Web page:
About Thai Silk

Bombyx Mori - Worm & MothHistory of silk

Silk cloth is one of the most valued and sought-after fabrics on the planet. Despite this the origins about the making of this most exquisite material remains veiled in mystery and myth. The use of silk originated in ancient China where the practice of weaving silk started about 2,640 BCE. Chinese merchants traded silk and provided the know-how to different regions throughout Asia. Historical findings indicate that archaeologists found the first fibres of Thai silk to be over 3,000 years old in the ruins of Baan Chiang, Thailand. This place is considered to be Southeast Asia's oldest civilization.


The production of Thai silk begins by harvesting the silk from the Bombyx mori, a small silk worm that is born from the eggs of a silk moth. In their first year, these worms consume the leaves from mulberry trees then they construct a cocoon from their spittle. In its pure cocoon form, silk is lumpy and irregular. Thai weavers take the completed cocoons from the mulbery bush and then soak them in a pot of boiling water to separate the silk threads from the caterpillar inside. The Bombyx mori often produces silk thread in various colours, from light gold to light green, with lengths averaging 1000 metres per cocoon.

Silk thread

A single thread filament is far too thin to use alone so Thai people combine multiple threads to produce a thicker, weavable fibre. It is acheived by hand-reeling the threads onto a wooden spindle to make a uniform strand of raw silk. The process is hard work and tedious taking nearly 40 hours to produce half a kilogram of Thai silk. Modern manufacturers use a reeling machine for this job, but even today the majority of silk thread is still hand-reeled. Hand-reeling produces three grades of silk being two fine grades that are ideal for lightweight fabrics and a thick grade for heavier cloth.

Silk fabric

The silk yarn is then soaked in hot water with hydrogen peroxide bleach to remove the natural yellow colouring of the yarn. After washing and drying, the silk is then woven into fabric using traditional hand operated looms. As traditional Thai silk is hand woven, every silk cloth is somewhat unique and cannot be duplicated by commercial machines. In stark contrast, artificial silk is machine woven, making every part of the fabric identical with the same colour. Thai silk has a unique lustre, with a sheen created from two unique blends, with one colour for the warp and another for the weft. The colour alters as you hold the fabric at different angles against light.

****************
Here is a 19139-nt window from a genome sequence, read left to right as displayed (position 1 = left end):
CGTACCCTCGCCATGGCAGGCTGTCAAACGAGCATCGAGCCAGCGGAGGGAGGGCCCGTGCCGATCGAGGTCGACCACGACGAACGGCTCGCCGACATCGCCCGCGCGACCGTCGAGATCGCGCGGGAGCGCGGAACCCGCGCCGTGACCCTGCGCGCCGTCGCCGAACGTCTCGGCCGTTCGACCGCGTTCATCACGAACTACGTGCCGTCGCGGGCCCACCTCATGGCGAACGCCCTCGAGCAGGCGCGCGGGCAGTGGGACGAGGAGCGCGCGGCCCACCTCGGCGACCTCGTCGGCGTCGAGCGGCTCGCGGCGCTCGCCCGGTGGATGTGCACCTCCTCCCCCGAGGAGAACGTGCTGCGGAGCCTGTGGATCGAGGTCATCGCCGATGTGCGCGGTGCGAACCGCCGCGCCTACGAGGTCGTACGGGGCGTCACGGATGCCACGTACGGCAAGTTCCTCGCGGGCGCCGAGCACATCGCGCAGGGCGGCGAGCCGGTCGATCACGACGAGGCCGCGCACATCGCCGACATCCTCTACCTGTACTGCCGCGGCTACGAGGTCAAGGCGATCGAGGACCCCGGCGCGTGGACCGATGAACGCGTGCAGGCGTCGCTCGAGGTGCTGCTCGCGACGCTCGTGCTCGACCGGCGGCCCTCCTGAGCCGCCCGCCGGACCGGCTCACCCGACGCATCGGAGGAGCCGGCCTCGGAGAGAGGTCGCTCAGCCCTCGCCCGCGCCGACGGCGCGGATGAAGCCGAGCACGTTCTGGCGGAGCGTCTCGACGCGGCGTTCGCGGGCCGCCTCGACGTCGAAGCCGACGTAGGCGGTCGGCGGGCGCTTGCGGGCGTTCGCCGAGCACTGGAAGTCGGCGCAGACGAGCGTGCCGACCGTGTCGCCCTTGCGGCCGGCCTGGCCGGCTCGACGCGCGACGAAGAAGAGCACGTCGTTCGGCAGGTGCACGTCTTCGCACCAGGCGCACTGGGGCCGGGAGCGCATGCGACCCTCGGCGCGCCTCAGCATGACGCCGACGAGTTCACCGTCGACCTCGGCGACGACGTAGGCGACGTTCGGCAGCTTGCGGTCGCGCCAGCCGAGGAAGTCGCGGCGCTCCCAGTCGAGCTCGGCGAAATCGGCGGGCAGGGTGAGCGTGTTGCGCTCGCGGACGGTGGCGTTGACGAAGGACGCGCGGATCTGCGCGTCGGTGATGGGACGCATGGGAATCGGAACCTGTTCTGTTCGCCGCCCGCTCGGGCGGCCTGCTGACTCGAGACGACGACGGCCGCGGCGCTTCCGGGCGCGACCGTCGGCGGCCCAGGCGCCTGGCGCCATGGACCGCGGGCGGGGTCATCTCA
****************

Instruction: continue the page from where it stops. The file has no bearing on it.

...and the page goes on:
Real silk?

Real silk smells the same as human hair when it is burned and is good proof of the natural fibre from the silk worm. If you take away the flame Thai silk stops burning immediatly. Artificial silk melts and smells like plastic when burned.

Thai silk quality

To help identify genuine Thai silk easily, Thailand's Agriculture Ministry uses a peacock emblem to authenticate the product and protect it from imitations. The peacock emblem is a guarantee of quality and is in four different colours based on specific silk types and production methods.

Gold Peacock - Indicates the premium Royal Thai Silk, which is a produced from the native Thai silkworm breeds and uses traditional hand-made production methods.
Silver Peacock - Indicates classic Thai Silk, derived from certain silkworm breeds and using hand-made production techniques.
Blue Peacock - Indicates a Thai product made of pure silk threads but with no specific production method and allowing chemical dyes.
Green Peacock - Indicates a product of Thai silk blended with other fibres and with no specific production method.

  • Traditional Thai silk designs
    Traditional Thai silk designs
  • Silk worms eating mulberry leaves
    Silk worms eating mulberry leaves
  • Different breeds of silk worm cocoons
    Different breeds of silk worm cocoons
  • Bombyx mori cocoons
    Bombyx mori cocoons
  • Boiling the cocoons
    Boiling the cocoons
  • Making the silk thread
    Making the silk thread
  • Spinning the silk thread
    Spinning the silk thread
  • Weaving the silk fabric
    Weaving the silk fabric
  • Hand weaving the silk into cloth
    Hand weaving the silk into cloth




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